What we need instead is a slow grind forward which is orderly and grounded in fundamentals, similar to what characterised much of October and November. What we do not need are emotional price gaps like we experienced on Wednesday afternoon. These sorts of moves do not inspire confidence, and ultimately undermine progress. The old adage “hope for the best and expect the worst” – or be defensive – still makes the most sense to me at this point, because the fight against inflation is far from over and the Fed will continue to tighten the screws because it is boxed in.


November was a solid month for equity and bond investors, with stocks and US Treasuries racking up solid gains. In fact, all of the equity indices I track were positive in November, and most started December reasonably well aside from in the US, where investors got a bit ahead of their skis on Wednesday following Mr Powell’s presentation at Brookings. Below is a summary of the indices and asset classes I track for the past week and YtD, followed by the three themes that I think were the principal sentiment drivers in November.

The three key sentiment drivers in November were:

  • The US Dollar has finally moved off its peak levels, now down 8.4% since its peak in late September. Much of the decline came in November. The greenback’s weakness has improved some global market imbalances particularly related to emerging markets. A weaker US Dollar should also have a positive effect on revenues and operating margins of U.S. multinational companies. It is amazing how rapidly the Pound and Euro have bounced back off their lows, although I would attribute this much more to US Dollar weakness than confidence in the UK or Eurozone economies.

  • Oil prices have been under sharp pressure, less related to supply (which OPEC+ is trying to constrain) and more in anticipation of demand destruction as the global economy slows. WTI crude closed the week at $80.34/bbl, up for the week but down 6.9% in November and 24% since mid-year in spite of ongoing disruptions in the market related to sanctions on Russian oil.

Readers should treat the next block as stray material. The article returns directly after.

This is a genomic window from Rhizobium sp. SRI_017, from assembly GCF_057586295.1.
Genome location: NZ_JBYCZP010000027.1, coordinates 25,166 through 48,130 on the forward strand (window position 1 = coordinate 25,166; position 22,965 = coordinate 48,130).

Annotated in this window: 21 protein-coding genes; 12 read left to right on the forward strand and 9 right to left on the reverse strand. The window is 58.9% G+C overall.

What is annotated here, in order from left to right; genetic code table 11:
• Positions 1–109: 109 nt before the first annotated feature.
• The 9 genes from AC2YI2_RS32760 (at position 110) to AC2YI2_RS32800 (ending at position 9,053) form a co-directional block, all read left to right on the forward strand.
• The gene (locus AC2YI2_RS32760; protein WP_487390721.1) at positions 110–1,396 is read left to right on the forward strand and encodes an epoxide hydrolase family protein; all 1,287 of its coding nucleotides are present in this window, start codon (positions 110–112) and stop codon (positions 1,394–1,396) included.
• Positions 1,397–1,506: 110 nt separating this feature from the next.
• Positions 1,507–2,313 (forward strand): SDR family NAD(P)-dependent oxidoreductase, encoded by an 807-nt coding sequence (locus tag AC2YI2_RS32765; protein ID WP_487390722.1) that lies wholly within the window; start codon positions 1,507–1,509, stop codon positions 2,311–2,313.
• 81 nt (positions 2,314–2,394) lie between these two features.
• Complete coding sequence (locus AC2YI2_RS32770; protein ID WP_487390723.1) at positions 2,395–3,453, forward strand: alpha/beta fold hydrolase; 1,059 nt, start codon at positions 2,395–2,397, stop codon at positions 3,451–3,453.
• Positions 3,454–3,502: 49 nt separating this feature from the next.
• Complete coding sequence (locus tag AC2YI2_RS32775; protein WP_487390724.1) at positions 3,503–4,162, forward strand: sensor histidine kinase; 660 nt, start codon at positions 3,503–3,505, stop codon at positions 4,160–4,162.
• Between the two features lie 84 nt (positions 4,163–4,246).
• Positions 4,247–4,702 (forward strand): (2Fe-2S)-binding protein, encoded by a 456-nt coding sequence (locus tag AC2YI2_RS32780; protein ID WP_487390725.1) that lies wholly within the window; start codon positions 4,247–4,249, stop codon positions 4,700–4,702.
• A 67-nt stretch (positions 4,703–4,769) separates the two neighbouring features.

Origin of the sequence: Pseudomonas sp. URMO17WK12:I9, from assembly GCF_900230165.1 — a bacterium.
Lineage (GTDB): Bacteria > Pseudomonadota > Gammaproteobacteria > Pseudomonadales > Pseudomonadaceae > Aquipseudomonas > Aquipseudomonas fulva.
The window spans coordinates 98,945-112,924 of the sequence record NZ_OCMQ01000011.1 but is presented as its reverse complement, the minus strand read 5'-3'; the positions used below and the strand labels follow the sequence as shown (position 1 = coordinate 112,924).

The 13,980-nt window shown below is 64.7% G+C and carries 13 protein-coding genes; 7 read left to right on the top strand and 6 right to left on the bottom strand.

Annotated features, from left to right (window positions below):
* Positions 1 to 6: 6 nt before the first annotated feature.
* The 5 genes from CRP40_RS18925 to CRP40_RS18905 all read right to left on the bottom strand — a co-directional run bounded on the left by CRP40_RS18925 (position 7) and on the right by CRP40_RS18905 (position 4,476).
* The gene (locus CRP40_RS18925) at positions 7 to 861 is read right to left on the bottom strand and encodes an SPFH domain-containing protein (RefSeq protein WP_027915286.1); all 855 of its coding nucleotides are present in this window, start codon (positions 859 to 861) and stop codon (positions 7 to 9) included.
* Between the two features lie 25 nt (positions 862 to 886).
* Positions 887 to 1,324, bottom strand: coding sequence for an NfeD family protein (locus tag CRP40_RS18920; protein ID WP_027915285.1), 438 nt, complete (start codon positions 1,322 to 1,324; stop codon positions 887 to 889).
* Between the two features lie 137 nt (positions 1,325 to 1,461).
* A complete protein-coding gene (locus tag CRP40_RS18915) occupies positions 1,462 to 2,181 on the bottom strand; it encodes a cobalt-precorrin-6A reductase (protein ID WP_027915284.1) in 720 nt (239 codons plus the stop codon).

• Bitcoin continued to get slammed in November, having never really fully recovered from issues that began to surface in April. The sudden failure of FTX reverberated throughout the broader cryptocurrency market, causing prices of all cryptocurrencies and related infrastructure companies to plummet. BTC was down 16% in November and is down nearly 62% YtD. Former CEO of FTX Sam Bankman-Fried’s interview with Andrew Sorkin is here and is worth watching if you are interested in the FTX saga, which has weighted heavily on Bitcoin and the broader cryptocurrency market.


Here are a few things with links that mattered this week (without commentary).

  • Mr Powell’s speech / Q&A at Brookings Institute “Inflation and the Labor Market”: watch here and read transcript here

  • US JOLTS report here

  • PCE data in the BEA report for October here

  • Nov jobs report (US) for November from the BLS here

  • Interview by Andrew Sorkin of founder and former CEO Sam Bankman-Fried of FTX is here (YouTube), or you can read the transcript from The New York Times here


Below are some of the key data and economic releases and other events that matter for the weeks ahead.

  • Upcoming central bank meetings:

    • Federal Reserve – Dec 13th-14th

    • Bank of England – Dec 15th

    • ECB – Dec 15th

    • Bank of Japan – Dec 19th-20th


Global equities

US equities

US Treasuries

Corporate bonds (credit)

Safe haven and other assets